I’m not saying that John Resig seeks a monopoly over CSS selector engines, but that’s sure what it looks like. Competition and innovation will stop if everyone uses the same piece of code. Yes, competition and innovation[...]

So, if using one shared selector engine is ok, where do we draw the line? Is it ok to use a shared DOM manipulation library, or a shared event library? What makes our framework ours? If we start replacing core parts by outsourcing them to Dojo, our frameworks will just be a dull layer for code we didn’t even write, and we will lose credibility.

While one has to respect Valerio's decision to stick to his own code, I think that he misses some of the potential benefits of having a common selector core across multiple frameworks: elimination of code duplication, consistency of behavior, and robustness (if multiple libraries use a common core, bugs get squashed quicker). After over a decade, JavaScript is finally "growing up" as a language: frameworks like Dojo, Prototype, and jQuery have been a big part of this, allowing developers to get much more done in a much faster time frame than was possible before. It is only natural during this process that common pieces of infra-structure get built to allow framework designers to focus on other things.

If Resig does a great job with Sizzle, why should a new JavaScript library re-invent the wheel? Claiming Resig is somehow seeking a "monopoly" over JavaScript selector engines seems a bit silly and far-fetched. I think the real issue is an (understandable) pride is his own code, and a reluctance to throw it away in favor of someone else's...

jMaps - jQuery Google Maps Plugin

jQuery has quickly become one of the most used JavaScript libraries around. Google Maps is possibly the most popular mapping website on the web. Wouldn't it be nice to connect the two easily using a small library? Well, jMaps is a library that does just that and version r64 has just been released.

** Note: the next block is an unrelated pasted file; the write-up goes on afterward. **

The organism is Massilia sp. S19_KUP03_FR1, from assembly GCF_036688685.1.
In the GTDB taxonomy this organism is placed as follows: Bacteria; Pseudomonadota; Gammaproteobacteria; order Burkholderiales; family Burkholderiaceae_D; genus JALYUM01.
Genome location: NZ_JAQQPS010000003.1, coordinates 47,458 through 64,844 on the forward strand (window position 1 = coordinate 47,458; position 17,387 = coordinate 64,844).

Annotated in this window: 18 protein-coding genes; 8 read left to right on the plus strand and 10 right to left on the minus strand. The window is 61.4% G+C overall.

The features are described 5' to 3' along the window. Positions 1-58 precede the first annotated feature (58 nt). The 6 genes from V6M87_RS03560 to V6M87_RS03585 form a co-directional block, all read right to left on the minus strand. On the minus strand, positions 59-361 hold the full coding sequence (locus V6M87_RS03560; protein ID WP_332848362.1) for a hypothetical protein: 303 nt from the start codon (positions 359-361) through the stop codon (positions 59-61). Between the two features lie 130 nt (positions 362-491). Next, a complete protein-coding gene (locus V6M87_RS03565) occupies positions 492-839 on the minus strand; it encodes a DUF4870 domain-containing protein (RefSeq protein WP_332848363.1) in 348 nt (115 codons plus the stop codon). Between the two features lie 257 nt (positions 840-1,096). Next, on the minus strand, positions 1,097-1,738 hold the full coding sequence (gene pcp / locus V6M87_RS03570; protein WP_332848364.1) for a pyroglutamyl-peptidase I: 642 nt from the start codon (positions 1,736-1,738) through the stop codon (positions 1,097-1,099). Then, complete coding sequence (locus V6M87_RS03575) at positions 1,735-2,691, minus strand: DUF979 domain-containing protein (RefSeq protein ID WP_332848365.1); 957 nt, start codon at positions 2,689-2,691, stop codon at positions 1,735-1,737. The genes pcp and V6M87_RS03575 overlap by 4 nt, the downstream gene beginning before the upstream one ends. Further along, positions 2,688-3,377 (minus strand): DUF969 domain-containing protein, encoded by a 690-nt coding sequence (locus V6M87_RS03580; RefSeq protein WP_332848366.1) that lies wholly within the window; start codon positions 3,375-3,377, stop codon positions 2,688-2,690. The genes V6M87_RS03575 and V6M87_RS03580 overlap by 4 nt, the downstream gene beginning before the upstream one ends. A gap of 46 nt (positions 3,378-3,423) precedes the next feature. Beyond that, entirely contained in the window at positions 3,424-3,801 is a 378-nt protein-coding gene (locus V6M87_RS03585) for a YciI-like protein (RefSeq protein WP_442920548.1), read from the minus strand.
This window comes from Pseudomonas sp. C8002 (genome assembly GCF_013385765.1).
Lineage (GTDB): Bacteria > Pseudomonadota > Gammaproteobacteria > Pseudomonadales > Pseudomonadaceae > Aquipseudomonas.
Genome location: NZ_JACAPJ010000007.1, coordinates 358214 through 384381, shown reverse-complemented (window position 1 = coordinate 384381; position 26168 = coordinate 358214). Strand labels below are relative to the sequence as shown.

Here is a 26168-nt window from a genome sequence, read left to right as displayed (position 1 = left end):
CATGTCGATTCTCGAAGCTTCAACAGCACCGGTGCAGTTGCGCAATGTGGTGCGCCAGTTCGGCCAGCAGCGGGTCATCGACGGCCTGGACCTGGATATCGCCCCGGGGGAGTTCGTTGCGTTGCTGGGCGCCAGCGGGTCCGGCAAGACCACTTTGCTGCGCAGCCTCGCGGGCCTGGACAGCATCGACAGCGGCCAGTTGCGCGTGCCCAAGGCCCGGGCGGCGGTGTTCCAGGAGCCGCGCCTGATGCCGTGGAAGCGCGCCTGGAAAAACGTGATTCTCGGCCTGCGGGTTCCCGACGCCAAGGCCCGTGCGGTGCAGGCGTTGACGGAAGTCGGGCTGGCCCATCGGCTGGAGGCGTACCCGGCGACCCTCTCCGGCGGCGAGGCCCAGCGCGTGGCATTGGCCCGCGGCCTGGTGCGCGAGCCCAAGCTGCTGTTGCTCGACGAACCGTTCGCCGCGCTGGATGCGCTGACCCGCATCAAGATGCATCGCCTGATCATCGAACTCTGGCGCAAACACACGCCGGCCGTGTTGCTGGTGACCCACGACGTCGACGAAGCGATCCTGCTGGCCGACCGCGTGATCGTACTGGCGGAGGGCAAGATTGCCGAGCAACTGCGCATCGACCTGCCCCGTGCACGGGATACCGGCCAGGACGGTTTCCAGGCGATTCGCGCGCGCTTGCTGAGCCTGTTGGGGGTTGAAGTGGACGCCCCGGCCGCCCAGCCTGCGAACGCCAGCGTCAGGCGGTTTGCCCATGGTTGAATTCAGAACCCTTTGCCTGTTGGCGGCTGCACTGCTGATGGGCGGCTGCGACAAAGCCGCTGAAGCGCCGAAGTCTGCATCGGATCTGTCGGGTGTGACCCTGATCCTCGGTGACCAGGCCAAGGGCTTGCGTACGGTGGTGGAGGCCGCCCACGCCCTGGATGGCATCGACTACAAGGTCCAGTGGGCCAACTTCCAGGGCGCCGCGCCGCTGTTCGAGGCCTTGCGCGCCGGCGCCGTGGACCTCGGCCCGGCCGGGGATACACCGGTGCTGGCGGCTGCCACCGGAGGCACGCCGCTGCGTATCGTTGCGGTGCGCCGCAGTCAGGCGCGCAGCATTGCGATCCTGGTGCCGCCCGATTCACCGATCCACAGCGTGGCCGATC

Below is a rundown of the main features as posted on the jMaps Google Code page.

jMaps is a jQuery plugin that provides a really easy API to create and manage multiple google maps on any page.

  • Geocode and reverse any valid address in the world via Google's geocoding API
  • Search for directions to and from any location
  • Add and remove Markers
  • Add and remove polygons and polylines
  • Add and remove graphic layers on the map
  • Add and remove Google adsense layers
  • Add and remove Traffic layers
  • Get information back such as map center, map size, map type, etc

You can go to the Google Code page here.

JS Strict Data Types - Beta 1.1 Released


JS Strict Data Types Beta version 1.1 has just been released. The new release fixes various bugs that where found in the initial release. The biggest fix was one that caused the string and integer data types to not be kept correctly in certain situations.

Any code that you may have written using the library should work with no code changes. So, we recommend that anybody using the initial release start using this new release.

You can go to our Google Code page here.

You can download the new version here.

JS Strict Data Types - Released

We at Ajaxonomy are happy to announce the release of the first library in the Ajaxonomy Developer's Toolkit. The library is called JS Strict Data Types and attempts to provide a way to maintain strict data types in JavaScript. Strict data types are proposed in the next version of JavaScript, however it is hard to say when you will actually be able to use it in all browsers. So, JS Strict Data Types is an attempt to allow the use of strict data types now.

The library is very easy to use. Simply include the small 7K (uncompressed) js file in your web page or application and then you can start defining variable data types strictly through the methods used in the below example.

MyVar1 = new Int(12); //Creates an Integer variable MyVar2 = new Float(2.54); //Creates a Float variable MyVar3 = new String("Some Text"); //Creates a Sting variable MyVar4 = new Boolean(true); //Creates a Boolean variable

The library uses various methods to maintain the strict data type (if you choose not to use the methods in the library strict data types may not continue to be maintained). The below shows a few of the mathematical methods that are available in the library.

MyVar1.add(5); MyVar1.sub(2); MyVar1.mult(10); MyVar1.div(7);

Since there are quite a few methods that are used to guarantee that strict data types it is recommended that you read the documentation before using the library.

This beta 1.0 release of the library is released under the GNU Lesser GPL. So, it can be used for personal and commercial use. Because of this go ahead and use the library in other libraries or any JavaScript project.

You can see a demo page that uses the library and displays the results here.

You can download the library here.

You can go to the projects Google Code page here.

You can read the projects documentation here.